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An increasingly fragmented internet
Plus, Instagram plans to launch Threads tomorrow
I hope those of you in the U.S. had a restful holiday weekend.
At Twitter, things were anything but restful. Last Friday, Twitter started blocking unregistered users from accessing content on its platform. Then on Saturday, the company began limiting the number of posts registered users could see. According to Elon Musk, the measures were temporary and intended to “address extreme levels of data scraping & system manipulation.”
There were ripple effects. Hundreds of millions of tweets disappeared from Google Search. TweetDeck, a popular Twitter workflow tool, started to break, and Twitter announced a new version only available to paying subscribers. Instagram, likely sensing opportunity, announced its plans to launch a competitor app called Threads.
Surveying the situation, Epic Games CEO Tim Sweeney made a larger observation: “The internet feels increasingly broken. News sites are paywalled or account walled, Reddit is nag walled, Google search spams ads and SEO to the point of uselessness, and now Twitter is account walled. Web browsing feels horrible now.”
It rings true. The internet does feel more disjointed. Search results are increasingly crowded; publishers are putting content behind paywalls; and AI is threatening incumbent models. As a result, people are becoming more discerning about where to find information on the internet, defaulting less often to Facebook or Google and turning to messaging apps, AI-powered chat interfaces, or specialized websites.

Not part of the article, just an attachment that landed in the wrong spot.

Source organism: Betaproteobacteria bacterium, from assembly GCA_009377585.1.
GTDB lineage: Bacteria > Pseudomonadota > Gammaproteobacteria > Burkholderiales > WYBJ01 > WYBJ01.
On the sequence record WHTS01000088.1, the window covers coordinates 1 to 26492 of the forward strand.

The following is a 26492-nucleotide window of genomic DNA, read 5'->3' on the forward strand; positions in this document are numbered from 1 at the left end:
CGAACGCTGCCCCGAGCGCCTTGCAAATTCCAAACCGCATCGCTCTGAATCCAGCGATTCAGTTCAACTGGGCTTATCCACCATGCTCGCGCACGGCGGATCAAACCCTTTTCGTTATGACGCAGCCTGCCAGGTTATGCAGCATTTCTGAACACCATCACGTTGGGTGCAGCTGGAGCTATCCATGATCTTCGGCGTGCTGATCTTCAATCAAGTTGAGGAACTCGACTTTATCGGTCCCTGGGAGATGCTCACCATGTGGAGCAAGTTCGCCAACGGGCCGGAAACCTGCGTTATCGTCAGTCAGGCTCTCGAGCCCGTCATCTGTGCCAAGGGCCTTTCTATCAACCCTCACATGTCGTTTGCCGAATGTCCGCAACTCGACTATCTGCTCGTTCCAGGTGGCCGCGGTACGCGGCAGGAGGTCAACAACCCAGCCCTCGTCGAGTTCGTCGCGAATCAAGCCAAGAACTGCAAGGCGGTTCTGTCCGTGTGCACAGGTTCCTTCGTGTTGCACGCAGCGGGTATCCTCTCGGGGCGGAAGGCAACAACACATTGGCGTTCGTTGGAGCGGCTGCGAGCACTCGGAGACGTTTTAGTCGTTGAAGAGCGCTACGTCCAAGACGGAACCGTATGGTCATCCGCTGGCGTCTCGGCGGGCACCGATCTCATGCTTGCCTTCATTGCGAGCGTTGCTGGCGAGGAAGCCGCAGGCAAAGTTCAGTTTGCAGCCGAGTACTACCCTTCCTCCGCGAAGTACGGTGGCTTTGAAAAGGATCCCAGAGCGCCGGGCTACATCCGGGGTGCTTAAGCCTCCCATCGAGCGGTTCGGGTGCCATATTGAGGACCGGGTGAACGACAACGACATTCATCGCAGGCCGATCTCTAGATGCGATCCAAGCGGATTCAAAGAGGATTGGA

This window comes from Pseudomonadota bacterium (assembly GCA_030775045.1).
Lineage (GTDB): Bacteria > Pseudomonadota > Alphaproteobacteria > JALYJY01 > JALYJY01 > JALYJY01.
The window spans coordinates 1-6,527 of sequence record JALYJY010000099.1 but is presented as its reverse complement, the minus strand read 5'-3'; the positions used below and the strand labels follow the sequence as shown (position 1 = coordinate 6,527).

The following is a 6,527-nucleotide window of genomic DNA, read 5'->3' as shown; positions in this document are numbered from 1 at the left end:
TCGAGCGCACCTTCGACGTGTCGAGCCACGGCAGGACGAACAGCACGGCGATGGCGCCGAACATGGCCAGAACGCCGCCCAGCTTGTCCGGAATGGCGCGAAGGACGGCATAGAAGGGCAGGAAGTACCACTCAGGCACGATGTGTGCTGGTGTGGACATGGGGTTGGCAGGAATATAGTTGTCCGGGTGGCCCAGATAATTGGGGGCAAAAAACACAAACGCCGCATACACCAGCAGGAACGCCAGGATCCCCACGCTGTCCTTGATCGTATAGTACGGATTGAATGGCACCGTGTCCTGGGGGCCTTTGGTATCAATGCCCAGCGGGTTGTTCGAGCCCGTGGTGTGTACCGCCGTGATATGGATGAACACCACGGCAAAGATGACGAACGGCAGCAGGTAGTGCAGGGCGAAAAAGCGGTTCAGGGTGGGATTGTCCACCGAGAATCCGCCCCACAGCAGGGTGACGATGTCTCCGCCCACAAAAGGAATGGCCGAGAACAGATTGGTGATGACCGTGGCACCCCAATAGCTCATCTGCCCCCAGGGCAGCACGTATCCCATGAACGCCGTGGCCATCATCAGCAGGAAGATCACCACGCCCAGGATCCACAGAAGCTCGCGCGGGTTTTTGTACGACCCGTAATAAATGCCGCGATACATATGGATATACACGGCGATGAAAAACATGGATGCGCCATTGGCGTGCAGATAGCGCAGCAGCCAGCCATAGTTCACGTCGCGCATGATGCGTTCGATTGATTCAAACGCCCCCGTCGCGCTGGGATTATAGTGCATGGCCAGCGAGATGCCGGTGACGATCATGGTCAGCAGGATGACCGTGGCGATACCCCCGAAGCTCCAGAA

For publishers, this fragmentation makes user acquisition difficult. There are more channels to manage, many with diminishing returns. But, as existing platforms degrade, publishers have a rare opportunity to reestablish themselves by helping their audiences navigate the disjointed landscape.
And here’s the latest news in digital media:
Instagram is expected to launch Threads tomorrow. Based on a description and screenshots from its app store listing, the new standalone app looks similar to Twitter with the ability to like, comment, and share text-based posts.
Google plans to block news in Canada. The move, which would remove news from the company’s Search, News, and Discover products, comes in response to the passage of Canadian legislation requiring that platforms pay news publishers for their content. Meta announced similar restrictions for Facebook and Instagram last week.
More on publishers:
Several top news publishers are considering forming a coalition to address the impact of AI on the industry.
NYT Executive Editor Joseph Kahn discussed his first year in the role.
London business newspaper City AM is up for sale.
NYT published an oral history of Paper Magazine.
More on platforms & AI:
ChatGPT paused a new “Browse with Bing” feature after it helped users bypass website paywalls.
Runway, which builds AI tools for content creators, raised a $141 million Series C.
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